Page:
Alternative fuel vehicles receive funding offer from USAugust 12, 2014
The United States has offered over $4 million in funds to support green vehicles.
As much as $4.5 million in funding has been offered by the US government, as part of its Clean Cities program, to back ideas that could assist in boosting the adoption of alternative fuel vehicles (AFVs).
Any project involving the use of alternative fuel sources for vehicles to increase acceptance and uptake will be supported.
Whether the vehicles are entirely electric, are plug-in hybrids, or run on propane, ethanol, flex-fuel or natural gas, all such projects could be eligible for funding. More specifically, the program will back projects involving these three categories: emergency preparedness, AFV safety-related training for first responders, and AFV demonstration projects.
It is anticipated by the US Department of Energy that between 7 to 15 awards will result from this funding opportunity. As for individual grants, it is estimated that they will range anywhere from $250,000 to $1 million.
There are three areas of funding for projects related to alternative fuel vehicles.
The initial area of funding concentrates on boosting the amount of drivers who can experience first-hand AFV driving. This could include commercial fleet leasing programs and car-sharing plans, which will help to give those who participate a better understanding of vehicles that use alternative fuel sources, making these drivers more likely to buy them in the future.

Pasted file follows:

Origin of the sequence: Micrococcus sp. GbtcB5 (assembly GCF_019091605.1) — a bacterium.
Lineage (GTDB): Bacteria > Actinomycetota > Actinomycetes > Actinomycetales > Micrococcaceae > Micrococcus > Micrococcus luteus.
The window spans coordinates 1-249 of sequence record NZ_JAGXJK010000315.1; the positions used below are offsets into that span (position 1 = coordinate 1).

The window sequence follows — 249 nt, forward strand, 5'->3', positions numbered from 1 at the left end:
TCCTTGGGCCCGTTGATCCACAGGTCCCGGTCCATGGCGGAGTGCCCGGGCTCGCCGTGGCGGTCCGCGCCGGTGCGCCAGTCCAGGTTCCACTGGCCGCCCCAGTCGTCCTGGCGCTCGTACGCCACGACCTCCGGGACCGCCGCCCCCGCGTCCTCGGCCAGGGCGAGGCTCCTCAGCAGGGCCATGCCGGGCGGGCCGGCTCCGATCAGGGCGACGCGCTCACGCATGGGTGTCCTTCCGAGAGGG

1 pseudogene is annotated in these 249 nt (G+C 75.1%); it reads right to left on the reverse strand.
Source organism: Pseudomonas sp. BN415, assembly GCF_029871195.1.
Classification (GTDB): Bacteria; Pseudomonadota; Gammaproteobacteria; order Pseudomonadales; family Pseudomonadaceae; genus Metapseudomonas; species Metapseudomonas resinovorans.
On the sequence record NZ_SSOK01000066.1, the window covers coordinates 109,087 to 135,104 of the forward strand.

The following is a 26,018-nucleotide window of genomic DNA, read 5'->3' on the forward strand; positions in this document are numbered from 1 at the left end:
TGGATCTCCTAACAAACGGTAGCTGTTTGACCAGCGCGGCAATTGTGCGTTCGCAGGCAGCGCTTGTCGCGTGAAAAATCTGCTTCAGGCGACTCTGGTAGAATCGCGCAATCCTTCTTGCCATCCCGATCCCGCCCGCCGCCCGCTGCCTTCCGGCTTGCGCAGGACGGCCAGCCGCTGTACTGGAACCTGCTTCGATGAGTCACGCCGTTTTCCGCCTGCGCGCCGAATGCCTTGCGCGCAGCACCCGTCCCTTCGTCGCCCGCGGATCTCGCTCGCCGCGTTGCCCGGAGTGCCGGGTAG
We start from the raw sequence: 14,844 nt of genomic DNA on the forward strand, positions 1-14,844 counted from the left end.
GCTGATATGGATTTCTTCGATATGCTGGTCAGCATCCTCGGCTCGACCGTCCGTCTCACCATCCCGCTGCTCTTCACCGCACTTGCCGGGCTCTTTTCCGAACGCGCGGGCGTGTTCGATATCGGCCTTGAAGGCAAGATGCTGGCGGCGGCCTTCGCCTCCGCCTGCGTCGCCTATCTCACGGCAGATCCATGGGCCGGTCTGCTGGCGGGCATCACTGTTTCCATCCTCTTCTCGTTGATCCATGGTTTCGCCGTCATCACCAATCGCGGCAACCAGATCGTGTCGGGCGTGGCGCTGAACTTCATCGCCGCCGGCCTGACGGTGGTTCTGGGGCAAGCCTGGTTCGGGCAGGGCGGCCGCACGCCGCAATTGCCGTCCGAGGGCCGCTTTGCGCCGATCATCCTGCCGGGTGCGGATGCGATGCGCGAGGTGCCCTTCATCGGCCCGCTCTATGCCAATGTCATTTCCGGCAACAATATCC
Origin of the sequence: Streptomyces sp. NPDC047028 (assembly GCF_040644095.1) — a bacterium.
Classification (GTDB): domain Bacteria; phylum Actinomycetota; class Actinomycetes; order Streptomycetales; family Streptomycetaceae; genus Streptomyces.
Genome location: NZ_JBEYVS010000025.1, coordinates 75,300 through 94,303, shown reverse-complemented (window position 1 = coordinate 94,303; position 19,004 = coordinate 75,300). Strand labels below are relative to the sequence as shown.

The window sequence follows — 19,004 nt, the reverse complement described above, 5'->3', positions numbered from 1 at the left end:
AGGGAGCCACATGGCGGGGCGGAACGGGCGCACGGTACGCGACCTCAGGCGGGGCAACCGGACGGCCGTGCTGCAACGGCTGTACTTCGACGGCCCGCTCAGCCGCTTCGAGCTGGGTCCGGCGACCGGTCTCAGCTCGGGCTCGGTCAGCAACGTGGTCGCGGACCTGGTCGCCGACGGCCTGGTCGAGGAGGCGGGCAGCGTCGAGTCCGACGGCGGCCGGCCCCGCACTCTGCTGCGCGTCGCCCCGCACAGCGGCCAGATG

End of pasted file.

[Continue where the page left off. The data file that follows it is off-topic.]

The second area of funding is for projects that will develop and/or provide training on AFVs to automotive technicians, public safety officials, and emergency first responders. Funding could support online or in-person training courses designed to educate these important workers on responding to and safely managing incidents that involve AFVs.
The final form of project funding will be for those who are working on integrating alternative fuel vehicles into regional, city, and state emergency management plans. When natural disasters strike, it can cut off supplies to diesel fuel and gasoline. Thus, AFVs could become an important part of America’s infrastructure, especially for emergency response and disaster relief teams during these dire times.
The US is not alone in its efforts to grow the adoption of alternative fuel vehicles in its country. Several other nations around the world are also looking for greener solutions that will not only be better for the environment but will help them improve their energy security.